I'm working on my second book, Street Song. At one level it's a memoir about my years on the street and the chain of events and changes in beliefs that led me there. But it deals with other matters, too. If I had to sum it up in just a few sentences, I might say
No one can serve two masters; for either he will hate the one and love the other, or he will be devoted to the one and despise the other. You cannot serve God and mammon.There are two works by others that have helped to inspire this book. One is Henry Miller's Tropic of Cancer, and the other is Van Morrison's Astral Weeks. At the front of Tropic of Cancer, Miller quotes Ralph Waldo Emerson:
These novels will give way, by and by, to diaries or autobiographies—captivating books, if only a man knew how to choose among what he calls his experiences that which is really his experience, and how to record truth truly.
That passage fascinated me. Before deciding to be a singer/songwriter, I'd been a big reader who read nothing but novels. For a time, I'd wanted to be a novelist. But I became dissatisfied with the form. Novels weren't true. Emerson made me wonder why anybody would bother to write fiction when you could write creatively about your real life. If only you had the courage—and a real life...
I liked Miller's attempt at putting Emerson's idea into practice. I was especially impressed by his decision to abandon everything and descend penniless to the street. I thought that was courageous. Today, I find Tropic of Cancer difficult to read. I dislike Miller's contempt for other people and the crudeness of his lust—both of which were exaggerated, I think. But I still find his vision for the book strong.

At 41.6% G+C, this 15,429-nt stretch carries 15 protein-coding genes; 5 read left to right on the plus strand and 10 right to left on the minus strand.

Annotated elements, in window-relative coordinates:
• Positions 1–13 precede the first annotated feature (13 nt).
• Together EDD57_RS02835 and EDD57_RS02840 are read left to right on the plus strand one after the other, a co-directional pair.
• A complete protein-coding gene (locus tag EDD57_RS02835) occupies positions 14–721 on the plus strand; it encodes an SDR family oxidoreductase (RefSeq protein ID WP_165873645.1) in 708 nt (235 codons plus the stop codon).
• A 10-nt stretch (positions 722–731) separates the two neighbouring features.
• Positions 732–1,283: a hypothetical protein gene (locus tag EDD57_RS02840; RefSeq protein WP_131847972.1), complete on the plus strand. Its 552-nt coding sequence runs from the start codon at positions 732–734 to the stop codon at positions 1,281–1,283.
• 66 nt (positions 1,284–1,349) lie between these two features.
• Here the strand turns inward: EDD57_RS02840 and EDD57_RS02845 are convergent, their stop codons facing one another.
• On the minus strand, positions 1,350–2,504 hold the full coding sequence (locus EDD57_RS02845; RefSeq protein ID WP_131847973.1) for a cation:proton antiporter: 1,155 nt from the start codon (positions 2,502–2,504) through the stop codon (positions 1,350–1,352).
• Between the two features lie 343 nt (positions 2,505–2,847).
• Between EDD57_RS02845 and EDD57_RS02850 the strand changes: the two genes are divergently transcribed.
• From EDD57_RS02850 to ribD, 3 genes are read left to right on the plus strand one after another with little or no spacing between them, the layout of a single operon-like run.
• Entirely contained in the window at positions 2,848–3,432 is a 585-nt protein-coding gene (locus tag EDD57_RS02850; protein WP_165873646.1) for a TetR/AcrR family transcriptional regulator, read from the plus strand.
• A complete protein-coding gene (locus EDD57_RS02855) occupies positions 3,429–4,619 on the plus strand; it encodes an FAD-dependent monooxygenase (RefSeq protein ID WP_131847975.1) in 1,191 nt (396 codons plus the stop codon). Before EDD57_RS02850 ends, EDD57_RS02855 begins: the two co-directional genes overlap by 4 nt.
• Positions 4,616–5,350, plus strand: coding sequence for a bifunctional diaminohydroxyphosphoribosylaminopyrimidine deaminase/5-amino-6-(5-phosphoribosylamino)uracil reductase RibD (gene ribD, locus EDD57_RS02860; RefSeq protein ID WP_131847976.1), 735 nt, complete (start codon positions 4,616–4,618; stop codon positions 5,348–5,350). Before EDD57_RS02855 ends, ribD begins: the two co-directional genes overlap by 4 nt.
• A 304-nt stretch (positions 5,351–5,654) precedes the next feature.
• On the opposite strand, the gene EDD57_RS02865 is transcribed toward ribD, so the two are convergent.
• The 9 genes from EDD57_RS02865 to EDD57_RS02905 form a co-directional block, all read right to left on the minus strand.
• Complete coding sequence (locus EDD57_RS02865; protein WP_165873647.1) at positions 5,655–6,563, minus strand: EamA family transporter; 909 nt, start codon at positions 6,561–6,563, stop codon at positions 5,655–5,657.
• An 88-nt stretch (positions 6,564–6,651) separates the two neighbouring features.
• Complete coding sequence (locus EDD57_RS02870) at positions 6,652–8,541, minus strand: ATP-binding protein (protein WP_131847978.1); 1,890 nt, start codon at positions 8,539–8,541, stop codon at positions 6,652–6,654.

Busking at the Pike Place Market in Seattle in May, 1972.
Photo by Timothy Eagan
I discovered Astral Weeks around the same time that I first read Tropic of Cancer. For many years, it was my favorite work of art. I loved the vividness of the world Morrison created. It was both real and poetic in a way that made me think he had actually seen beneath the surface of reality. I loved the story: the movement of a boy out onto the streets and his maturation. And I was captivated by his vision of romantic love taken to the level of mysticism.
Having said all that, Street Song will be nothing like Tropic of Cancer and Astral Weeks. Back in the days when I lived for the sake of art, the two works pushed me in a certain direction. From there I took off on my own.
One of the difficulties of this book is that it discusses the search for the Self through my personal story. But the true Self is found only by going beyond one's small personal self. Still, from the beginning, the work has felt right. I think that's because the story depicts real events, and reality is always a legitimate subject.
Photo by Julie Michelle